Roughly speaking, Multicollinearity occurs when two or more regressors are highly correlated. As with heteroskedasticity, students often know what does it mean, how to detect it and are taught how to cope with it, but not *why* is it so. From Wikipedia: “In this situation (Multicollinearity) the coefficient estimates may change erratically in response to small changes in the model or the data.” The Wikipedia entry continues to discuss detection, implications and remedies. Here I try to provide the intuition.

You can think about it as an identification issue. If , and you estimate

how can you tell is is moving due to or due to ? If you have a perfect Multicollinearity, meaning your software will just refuse to even try.

For illustration, consider the model

so it is hard to get the correct ‘s, in this case, .

The following function generate data from this model, using a “cc” parameter which determines how correlated are the two x’s.

1 2 3 4 5 6 7 8 9 10 11 12 13 14 15 16 |
hfun1 <- function(TT = 50, niter = 100, cc){ cof1 <- cof2 <- matrix(nrow = niter, ncol = 2) corr <- NULL for (i in 1:niter){ x1 <- rnorm(TT,5,1) x2 <- x1 + rnorm(TT,0,cc) corr[i] <- cor(x1,x2) y <- x1 + x2 + rnorm(TT) lm0 <- lm(y~x1+x2) cof1[i,] <- summary(lm0)$coef[2,1:2] # Extract estimate and SD of estimate cof2[i,] <- summary(lm0)$coef[3,1:2] } list(x1.coef = cof1, x2.coef = cof2, correl = corr) } |

Now we generate many, using a sequence which controls the correlation:

1 2 3 4 5 6 7 8 9 10 11 12 13 14 15 16 17 18 19 20 21 |
seqq1 <- seq(.9,0.2,-.01) L <- list() Lcorrel <-Lestimate1 <- Lstd1 <-Lestimate2 <- Lstd2 <- NULL stdestimate1 <- stdestimate2 <- stdstdestimate1 <- stdstdestimate2 <- NULL for (i in 1:length(seqq1)){ L[[i]] <- hfun1(cc = seqq1[i]) Lcorrel[i] <- mean(L[[i]]$correl) Lestimate1[i] <- mean(L[[i]]$x1.coef[,1]) Lstd1[i] <- sd(L[[i]]$x1.coef[,1]) Lestimate2[i] <- mean(L[[i]]$x2.coef[,1]) Lstd2[i] <- sd(L[[i]]$x2.coef[,1]) stdestimate1[i] <- mean(L[[i]]$x1.coef[,2]) stdestimate2[i] <- mean(L[[i]]$x2.coef[,2]) stdstdestimate1[i] <- sd(L[[i]]$x1.coef[,2]) stdstdestimate2[i] <- sd(L[[i]]$x2.coef[,2]) } |

To produce the following figure:

It is also known that if you do not care to make inference, but only interested in point forecast, you need not concern yourself. This is shown via the solid line. Despite the difficulty in estimating the individual effects, the over all, or in this case, their sum is correct, still 2 as it should be.

How severe is the problem depends of course on the degree of collinearity, higher degree, the more problematic the situation. It is not a linear increase:

You can see that even if correlation is around 0.8, inference is limited but perhaps manageable. As we move up in correlation, the standard deviation of the estimate is getting ridiculously high, in a sense that the estimate is 1, but it can be quite easily estimated as 0 or 2. This is shown by the increased standard deviation of the estimate, especially the sharp increase when correlation is above 0.95.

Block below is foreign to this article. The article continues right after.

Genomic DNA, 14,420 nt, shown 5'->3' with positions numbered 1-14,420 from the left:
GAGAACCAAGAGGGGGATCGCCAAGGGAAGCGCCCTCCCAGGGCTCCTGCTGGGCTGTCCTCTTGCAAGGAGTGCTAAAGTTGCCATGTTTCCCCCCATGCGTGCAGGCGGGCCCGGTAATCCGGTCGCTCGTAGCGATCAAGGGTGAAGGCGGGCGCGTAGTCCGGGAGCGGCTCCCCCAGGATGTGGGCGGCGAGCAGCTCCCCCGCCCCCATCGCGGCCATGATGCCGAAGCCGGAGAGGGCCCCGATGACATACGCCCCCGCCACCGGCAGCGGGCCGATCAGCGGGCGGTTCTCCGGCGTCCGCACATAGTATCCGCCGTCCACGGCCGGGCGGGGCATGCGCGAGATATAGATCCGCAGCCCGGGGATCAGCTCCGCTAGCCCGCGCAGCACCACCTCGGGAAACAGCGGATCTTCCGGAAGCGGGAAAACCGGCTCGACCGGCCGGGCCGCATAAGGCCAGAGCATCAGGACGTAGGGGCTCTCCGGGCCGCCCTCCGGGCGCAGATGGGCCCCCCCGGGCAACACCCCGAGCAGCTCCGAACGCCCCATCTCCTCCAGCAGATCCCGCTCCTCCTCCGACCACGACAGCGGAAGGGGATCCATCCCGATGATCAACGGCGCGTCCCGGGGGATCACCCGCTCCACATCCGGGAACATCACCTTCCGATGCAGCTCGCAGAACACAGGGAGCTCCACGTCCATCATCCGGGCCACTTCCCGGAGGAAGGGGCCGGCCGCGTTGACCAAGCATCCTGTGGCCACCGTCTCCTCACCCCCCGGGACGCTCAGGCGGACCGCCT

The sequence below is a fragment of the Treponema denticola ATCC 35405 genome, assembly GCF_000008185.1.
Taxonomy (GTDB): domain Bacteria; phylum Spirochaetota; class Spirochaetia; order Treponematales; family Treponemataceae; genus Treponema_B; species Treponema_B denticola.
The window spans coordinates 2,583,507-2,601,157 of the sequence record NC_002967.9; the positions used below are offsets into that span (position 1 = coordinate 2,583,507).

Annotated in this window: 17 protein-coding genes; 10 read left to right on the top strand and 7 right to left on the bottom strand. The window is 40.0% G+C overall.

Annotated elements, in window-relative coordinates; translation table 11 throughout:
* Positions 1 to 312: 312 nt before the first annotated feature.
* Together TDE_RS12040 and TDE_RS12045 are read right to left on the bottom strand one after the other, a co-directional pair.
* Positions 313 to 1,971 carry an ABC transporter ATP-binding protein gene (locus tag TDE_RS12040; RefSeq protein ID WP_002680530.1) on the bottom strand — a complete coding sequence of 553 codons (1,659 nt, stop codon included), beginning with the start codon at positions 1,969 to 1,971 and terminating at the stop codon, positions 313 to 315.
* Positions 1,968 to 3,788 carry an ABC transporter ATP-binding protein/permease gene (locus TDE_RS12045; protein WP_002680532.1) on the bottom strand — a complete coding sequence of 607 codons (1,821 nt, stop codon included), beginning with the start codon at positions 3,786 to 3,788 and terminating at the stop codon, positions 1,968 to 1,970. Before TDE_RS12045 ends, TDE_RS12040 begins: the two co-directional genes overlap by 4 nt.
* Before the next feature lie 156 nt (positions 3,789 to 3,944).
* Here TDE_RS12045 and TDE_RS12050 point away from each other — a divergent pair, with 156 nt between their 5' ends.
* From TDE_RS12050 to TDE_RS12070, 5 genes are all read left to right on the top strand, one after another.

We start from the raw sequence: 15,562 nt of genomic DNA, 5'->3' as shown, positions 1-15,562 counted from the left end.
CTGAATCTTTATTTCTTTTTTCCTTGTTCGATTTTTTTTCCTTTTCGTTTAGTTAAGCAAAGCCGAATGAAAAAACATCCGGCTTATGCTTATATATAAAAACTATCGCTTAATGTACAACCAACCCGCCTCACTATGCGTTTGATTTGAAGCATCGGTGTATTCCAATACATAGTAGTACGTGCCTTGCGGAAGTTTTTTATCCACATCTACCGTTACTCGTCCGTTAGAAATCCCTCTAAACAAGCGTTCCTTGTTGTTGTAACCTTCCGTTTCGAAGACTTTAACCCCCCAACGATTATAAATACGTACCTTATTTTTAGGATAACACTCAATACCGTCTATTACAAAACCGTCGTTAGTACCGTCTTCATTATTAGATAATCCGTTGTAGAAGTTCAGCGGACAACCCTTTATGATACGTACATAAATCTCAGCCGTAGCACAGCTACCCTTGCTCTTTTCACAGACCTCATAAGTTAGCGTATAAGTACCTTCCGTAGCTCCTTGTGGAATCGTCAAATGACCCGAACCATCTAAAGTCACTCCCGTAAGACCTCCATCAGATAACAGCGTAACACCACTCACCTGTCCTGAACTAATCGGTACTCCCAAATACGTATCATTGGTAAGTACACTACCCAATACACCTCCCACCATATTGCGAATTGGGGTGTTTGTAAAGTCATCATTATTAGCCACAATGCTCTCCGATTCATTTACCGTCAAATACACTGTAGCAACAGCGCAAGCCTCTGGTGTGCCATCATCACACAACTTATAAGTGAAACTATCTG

Finally and a bit more delicate, what is plotted in figure 2 is not the actual standard deviation but an *estimate* of the real unobserved standard deviation parameter. Since we already simulated 50 iterations per setting, we can have a look at the simulation variance of this estimate. In the code above it is specified as “stdstdestimate” which is the standard deviation of the many standard deviation we get for each correlation value specified. Note the Y axis, what is plotted now is the (simulation) standard deviation of the estimate for the standard deviation of the ‘s. It is a higher order examination (variance of variance). What it shows is that you know that you know less (higher standard deviation for ) but also that you are less sure, how much less you know (higher standard deviation of your estimate for the standard deviation of ). Fattening food for thought.

collinearity is a big topic discussed in my book

Hands-On Intermediate Econometrics Using R: Templates for Extending Dozens of Practical Examples

Its index has several references to ridge regression as a tool for handling collinearity

eigenvalues of X’X close to but not equal to 0 leads to near collinearity. This is arguably more harmful than perfect collinearity since the latter will be caught beforehand.

best wishes

Hi Hrishikesh,

Your book is on my shelf, its high ranking is justified.

Nicely done!

Very useful!

Can you explain, please, what do you mean in Figure 1 by saying “…the tougher it is to distinguish which is which”? Do you mean which green and red dot are in pair?

Sure: because of the higher correlation between the variables, it is hard for the regression to disentangle whether Y moves due to the change in x1, or due to the change in x2. As you move to the right in the figure you mentioned, the explanatory variables co-move more closely, so it is hard to distinguish between them. For example, it happens more often that the machine decides to assign a value of 1.1 to beta_1 (the impact of the x1) and 0.9 to beta_2 (the impact of x2); by that, implicitly giving x1 more influence over the fitted value. This happens because the machine concludes some of the effect which actually comes from x2, is attributed to x1 (again, because it is hard to distinguish between them in that region).